– Caron sinks the Cavaliers

Caron drops buckets in the fourth, including a GW against Indiana

So, how would the matchup play out over a seven game series? Let’s start with each player’s advantages in this particular matchup.


– Caron Butler

Ability to score: Caron is a natural scorer who will score regardless of the matchup over a seven game series

Physicality: At nearly 230 pounds, Caron should wear down Otto in the paint. There’s a reason his nickname was Tough Juice

Disruptive defense: The ability to play off Otto Porter defensively should get him in the passing lanes where he can be disruptive

Rebounding: See Physicality

Limiting Porter’s defense: The Princeton offense/shooters will open the floor, limiting the help defense Otto will get. This will create more opportunities for Caron to score. If/when the help comes if Caron is wearing Otto down, Caron’s passing ability will show

– Otto Porter

Length: Caron will produce, but Otto’s length may hinder his efficiency and affect his jump shot which didn’t have the most arc

Knocking down the open shot: Caron won’t be on Otto’s hip, so if he could knock down open 3-point looks off of Wall’s penetration (which he’ll do at will versus Gilbert’s D) he could have an impact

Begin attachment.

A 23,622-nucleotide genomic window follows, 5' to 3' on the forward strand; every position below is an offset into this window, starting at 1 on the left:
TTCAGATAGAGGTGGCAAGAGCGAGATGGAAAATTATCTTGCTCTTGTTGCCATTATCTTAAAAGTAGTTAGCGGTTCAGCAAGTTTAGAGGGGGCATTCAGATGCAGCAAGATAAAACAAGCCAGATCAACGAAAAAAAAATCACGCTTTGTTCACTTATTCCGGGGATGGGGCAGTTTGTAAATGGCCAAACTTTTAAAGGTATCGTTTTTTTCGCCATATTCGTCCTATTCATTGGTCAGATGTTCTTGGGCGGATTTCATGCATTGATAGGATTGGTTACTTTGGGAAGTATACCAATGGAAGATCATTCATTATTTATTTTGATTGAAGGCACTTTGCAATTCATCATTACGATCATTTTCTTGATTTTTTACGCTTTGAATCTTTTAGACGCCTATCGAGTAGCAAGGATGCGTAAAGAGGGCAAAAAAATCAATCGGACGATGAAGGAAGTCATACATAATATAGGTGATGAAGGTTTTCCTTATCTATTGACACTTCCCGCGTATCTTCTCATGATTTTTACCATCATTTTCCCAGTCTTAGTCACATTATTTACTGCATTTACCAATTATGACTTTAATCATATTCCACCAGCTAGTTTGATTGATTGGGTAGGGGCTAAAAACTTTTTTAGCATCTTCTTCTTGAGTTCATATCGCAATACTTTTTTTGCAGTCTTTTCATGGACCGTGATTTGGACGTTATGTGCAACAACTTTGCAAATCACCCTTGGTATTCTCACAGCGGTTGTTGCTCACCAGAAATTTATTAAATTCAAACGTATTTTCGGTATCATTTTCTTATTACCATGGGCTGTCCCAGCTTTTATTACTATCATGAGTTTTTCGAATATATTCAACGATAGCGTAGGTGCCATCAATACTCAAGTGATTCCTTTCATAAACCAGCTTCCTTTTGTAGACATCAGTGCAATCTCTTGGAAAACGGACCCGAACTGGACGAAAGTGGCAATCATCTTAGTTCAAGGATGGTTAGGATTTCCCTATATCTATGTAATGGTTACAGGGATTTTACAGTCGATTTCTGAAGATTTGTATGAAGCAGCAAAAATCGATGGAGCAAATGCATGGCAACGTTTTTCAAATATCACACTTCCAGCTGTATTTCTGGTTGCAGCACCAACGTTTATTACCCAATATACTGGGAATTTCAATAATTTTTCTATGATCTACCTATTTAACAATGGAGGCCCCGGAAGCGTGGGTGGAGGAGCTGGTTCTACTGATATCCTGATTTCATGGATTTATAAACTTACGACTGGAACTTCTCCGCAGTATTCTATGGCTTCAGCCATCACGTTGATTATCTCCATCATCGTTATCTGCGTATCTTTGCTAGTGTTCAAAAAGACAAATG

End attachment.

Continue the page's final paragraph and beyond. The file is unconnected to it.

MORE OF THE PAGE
Running the floor: Caron is more physical than fast and Otto might be able to beat him down the floor on the fast break

Moving without the ball: While Caron is helping on defense, Otto will have the opportunity to sneak in and find the ball or get open near the basket before Caron can put his extra 30 pounds on him

So what will this translate too on the court?

I decided to take a look back at a matchup which I thought might give me some insight into how this matchup between Caron and Otto would play out.

I looked at seven games between Caron Butler and Tayshaun Prince between 2006-2008. Why Tayshaun? Well that was the most often referred to comparable for Otto Porter as he was entering the NBA.

Here are the averages for each over those seven games:

[table id=13 /]

Two outliers really affected Caron’s numbers; two games where he shot a combined 2 for 16 from the field.  If you take those two out of the equation, Butler averaged 20/6/4 on 56% shooting from the field.

Prince, on the other hand, was more consistent.

Overall, the matchup played out pretty evenly. Butler had the statistical advantage, but Prince wasn’t a primary scorer on those guard led Piston teams. That being said, in five of the seven games Caron played like an All-star.

Given his role, Otto’s offensive number shouldn’t fluctuate greatly and it’s possible that his length can get to Caron at some point in a series, but Caron will still find a way to play an at All-star level more often than not.

It’s also worth noting that Tayshaun Prince was well into his career at the time of these matchups with Caron Butler and much of what we expect out of Otto is based on a solid 10 game playoff showing.

With all of those things considered, the advantage would go towards the ’07 Washington Wizards.

Next: Wizards Coaches: The Definitive Ranking